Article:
On the Oregon Coast, when we think of important ecosystems in terms of carbon sequestration and resiliency against climate change, the ocean and the rainforest may be the first things that come to mind.
But our area is fortunate to have another type of system that is equally critical for these purposes, among others: our coastal wetlands.
Generally speaking, wetlands are any type of land area that is saturated or flooded with water either seasonally or year-round. Coastal wetlands include saltwater marshes, mangroves, coral reefs, estuaries and lagoons. Inland wetlands includes areas such as marshes, peatlands, swamps, lakes, rivers and floodplains.
All of North Coast Land Conservancy’s habitat reserves on the Oregon Coast contain wetlands of some form or another, and “we have conserved so many different types of wetlands,'” says Stewardship Director Melissa Reich, “from Sitka-spruce swamp at Blind Slough and interdunal lakes in the Clatsop Plains to the peat-moss-covered Gearhart Fen and created wetland at Clear Lake.”
There is also our Neacoxie Wetlands Habitat Reserve in Gearhart—which encompasses spruce and hemlock forest and areas of open water—and the Tillamook River Wetlands—which are part of a large project to restore tidal floodplains—and a variety of reserves on the Warrenton peninsula. Plus, our Thompson Creek and Stanley Marsh Habitat Reserve in Seaside that includes a tidally influenced floodplain and is brimming with wildlife. We’ll be out there planting willows for our hands-on stewardship event Love the Beaver on Feb. 15, and volunteers are welcome!
In general, Melissa adds, “Our wetland properties are home to some of our most unique plant and wildlife species, including carnivorous plants, like sundews and Darlingtonia; skunk cabbage; cottongrass; and petaltail dragonflies, to name a random few.”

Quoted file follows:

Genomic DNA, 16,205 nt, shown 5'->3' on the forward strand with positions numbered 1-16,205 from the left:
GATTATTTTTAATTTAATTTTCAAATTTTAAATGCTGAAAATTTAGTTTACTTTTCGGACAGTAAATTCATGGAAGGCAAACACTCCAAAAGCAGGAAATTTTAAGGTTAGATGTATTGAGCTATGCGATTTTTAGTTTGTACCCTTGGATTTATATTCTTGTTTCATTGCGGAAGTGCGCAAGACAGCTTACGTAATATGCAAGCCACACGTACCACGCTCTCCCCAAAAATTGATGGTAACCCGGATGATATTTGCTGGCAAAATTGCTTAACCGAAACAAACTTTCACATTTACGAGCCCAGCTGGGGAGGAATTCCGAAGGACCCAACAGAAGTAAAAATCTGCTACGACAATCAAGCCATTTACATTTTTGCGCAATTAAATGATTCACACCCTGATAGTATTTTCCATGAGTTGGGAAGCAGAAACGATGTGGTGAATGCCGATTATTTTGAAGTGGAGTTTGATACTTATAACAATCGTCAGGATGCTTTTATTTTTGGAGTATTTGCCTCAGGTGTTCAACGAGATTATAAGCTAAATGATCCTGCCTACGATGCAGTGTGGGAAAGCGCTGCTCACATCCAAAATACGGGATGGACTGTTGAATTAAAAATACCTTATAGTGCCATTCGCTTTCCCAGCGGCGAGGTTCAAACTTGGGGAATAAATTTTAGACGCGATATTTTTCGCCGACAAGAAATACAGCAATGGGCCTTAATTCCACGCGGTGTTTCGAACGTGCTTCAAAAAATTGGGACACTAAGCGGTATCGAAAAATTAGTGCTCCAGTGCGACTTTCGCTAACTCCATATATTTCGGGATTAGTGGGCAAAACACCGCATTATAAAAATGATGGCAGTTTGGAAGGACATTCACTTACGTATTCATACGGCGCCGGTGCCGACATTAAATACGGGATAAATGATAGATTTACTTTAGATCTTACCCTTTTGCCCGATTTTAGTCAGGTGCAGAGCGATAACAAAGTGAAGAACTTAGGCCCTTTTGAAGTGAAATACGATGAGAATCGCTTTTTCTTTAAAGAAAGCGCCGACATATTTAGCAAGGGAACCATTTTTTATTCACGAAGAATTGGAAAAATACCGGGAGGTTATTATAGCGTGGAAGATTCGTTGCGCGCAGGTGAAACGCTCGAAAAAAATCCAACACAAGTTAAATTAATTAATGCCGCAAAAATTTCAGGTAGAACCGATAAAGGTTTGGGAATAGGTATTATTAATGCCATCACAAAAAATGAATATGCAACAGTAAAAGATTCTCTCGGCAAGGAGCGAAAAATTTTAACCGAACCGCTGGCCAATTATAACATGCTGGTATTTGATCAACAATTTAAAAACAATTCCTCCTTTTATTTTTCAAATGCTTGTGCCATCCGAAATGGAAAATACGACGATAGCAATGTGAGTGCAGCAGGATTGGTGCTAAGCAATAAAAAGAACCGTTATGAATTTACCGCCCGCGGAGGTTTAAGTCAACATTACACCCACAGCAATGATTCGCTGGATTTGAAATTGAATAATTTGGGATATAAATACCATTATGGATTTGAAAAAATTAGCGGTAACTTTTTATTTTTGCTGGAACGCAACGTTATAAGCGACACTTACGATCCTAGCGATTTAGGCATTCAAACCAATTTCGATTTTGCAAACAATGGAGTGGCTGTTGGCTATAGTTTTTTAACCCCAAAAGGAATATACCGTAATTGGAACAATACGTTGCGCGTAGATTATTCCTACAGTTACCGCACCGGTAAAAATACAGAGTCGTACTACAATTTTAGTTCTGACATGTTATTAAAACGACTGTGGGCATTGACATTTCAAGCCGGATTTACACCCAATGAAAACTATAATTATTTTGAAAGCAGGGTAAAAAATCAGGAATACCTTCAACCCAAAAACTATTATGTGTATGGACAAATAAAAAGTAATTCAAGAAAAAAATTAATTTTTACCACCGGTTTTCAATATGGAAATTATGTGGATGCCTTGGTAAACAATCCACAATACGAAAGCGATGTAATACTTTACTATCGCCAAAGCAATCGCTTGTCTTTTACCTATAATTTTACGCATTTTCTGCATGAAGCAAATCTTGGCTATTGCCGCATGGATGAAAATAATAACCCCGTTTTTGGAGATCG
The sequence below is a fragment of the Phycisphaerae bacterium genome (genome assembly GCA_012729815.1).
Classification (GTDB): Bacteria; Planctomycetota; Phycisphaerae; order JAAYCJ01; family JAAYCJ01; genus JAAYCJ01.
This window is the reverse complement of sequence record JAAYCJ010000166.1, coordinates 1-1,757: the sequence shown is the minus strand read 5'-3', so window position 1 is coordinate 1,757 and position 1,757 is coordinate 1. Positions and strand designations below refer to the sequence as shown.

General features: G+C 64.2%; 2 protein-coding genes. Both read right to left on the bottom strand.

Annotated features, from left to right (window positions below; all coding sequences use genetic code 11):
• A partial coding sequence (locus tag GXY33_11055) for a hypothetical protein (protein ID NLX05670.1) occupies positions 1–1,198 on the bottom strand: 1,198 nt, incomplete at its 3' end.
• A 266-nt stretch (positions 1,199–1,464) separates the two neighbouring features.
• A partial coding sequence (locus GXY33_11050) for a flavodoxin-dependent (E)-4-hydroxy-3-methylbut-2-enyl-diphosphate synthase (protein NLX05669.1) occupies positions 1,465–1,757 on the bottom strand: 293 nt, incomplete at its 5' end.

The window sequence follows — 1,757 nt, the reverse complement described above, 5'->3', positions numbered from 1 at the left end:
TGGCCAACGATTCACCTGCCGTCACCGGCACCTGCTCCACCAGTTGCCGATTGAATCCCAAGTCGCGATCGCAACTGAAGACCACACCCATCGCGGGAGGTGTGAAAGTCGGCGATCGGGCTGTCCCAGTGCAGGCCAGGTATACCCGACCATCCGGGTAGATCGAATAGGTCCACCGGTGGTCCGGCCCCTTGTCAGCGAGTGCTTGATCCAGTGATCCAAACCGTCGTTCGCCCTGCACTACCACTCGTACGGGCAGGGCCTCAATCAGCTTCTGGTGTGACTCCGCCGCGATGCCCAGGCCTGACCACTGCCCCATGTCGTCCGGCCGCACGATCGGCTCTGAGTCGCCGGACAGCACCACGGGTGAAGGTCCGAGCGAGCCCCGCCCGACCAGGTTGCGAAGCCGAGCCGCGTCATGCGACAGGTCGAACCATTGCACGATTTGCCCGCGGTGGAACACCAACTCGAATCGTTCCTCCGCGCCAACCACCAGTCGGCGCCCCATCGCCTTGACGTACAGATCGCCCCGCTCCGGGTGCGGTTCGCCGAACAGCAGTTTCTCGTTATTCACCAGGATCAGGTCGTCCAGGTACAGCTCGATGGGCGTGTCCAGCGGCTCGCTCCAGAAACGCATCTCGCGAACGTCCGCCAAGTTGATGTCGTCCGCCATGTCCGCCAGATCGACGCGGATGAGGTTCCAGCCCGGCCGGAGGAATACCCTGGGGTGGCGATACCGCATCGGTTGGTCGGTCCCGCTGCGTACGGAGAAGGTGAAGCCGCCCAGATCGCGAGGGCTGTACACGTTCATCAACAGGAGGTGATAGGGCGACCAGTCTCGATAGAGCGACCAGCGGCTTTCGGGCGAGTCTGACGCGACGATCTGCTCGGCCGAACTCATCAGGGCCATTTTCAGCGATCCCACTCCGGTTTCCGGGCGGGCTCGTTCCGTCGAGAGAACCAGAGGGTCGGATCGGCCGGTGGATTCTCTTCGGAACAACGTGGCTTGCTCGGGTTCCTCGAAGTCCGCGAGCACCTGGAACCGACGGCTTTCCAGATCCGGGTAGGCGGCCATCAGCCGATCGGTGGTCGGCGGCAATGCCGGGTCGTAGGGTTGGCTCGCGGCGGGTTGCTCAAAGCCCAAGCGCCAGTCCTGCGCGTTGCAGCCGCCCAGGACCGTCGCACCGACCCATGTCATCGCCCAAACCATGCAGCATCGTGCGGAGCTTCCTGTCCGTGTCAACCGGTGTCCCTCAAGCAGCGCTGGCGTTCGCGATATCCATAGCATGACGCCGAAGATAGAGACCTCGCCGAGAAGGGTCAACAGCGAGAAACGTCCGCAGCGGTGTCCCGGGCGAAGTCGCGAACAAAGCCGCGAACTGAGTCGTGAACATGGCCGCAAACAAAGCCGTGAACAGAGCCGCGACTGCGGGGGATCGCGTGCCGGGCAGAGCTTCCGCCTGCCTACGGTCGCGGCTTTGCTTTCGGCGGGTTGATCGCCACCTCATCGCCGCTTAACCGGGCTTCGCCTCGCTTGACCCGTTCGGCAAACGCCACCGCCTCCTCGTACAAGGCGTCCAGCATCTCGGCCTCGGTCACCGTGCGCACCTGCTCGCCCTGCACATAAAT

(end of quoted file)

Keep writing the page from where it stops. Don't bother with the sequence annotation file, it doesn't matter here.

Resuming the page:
With World Wetlands Day being recognized on Feb. 2, as it is annually, it’s the perfect time to celebrate the importance of wetland systems—here on the coast and beyond—and to reflect on how we can collectively work to protect and restore them. Unfortunately, wetlands are threatened by impacts such as drainage, pollution from waste and chemicals, and invasive species, and about 35 percent of the world’s wetlands have disappeared in the past 50 years.
“We are losing wetlands three times faster than forests,” says Dr. Musonda Mumba, the Secretary General of the Convention on Wetlands, in her message about World Wetlands Day. “There is an urgency to raise global awareness on wetlands to arrest and reverse their rapid loss and encourage actions to restore and conserve these vital ecosystems.”
World Wetlands Day marks the 1971 adoption of the Convention on Wetlands in the city of Ramsar in Iran. The United Nations has observed World Wetlands Day since 2021.
The theme for this year is “It’s Time for Wetland Restoration,” with an array of events being organized across the globe to highlight the value of wetland systems and inspire their conservation.
A few key benefits of restoring wetlands include:
- Reviving biodiversity: Approximately 40 percent of the world’s species live or breed in wetlands. Restoring wetlands powers the local food chain and attracts wildlife.
- Replenishing and filtering the water supply: Wetlands naturally filter water, remove pollutants, and enhance the local water supply.
- Storing carbon: Specific types of wetlands (especially intertidal marshes, peatlands, mangroves, and seagrass beds) are exceptionally efficient carbon sinks.
- Mitigating the impact of floods and storms: Restored wetlands can act as sponges against excess rainfall and flooding, buffer coastal storm surges, and shield communities in extreme weather.
- Enhancing well-being: Revitalized wetlands provide a place to relax, experience nature, and enjoy a sense of satisfaction at their resurgence.
Learn more about wetland restoration and the actions we can take as communities to care for these precious ecosystems on the World Wetlands Day website.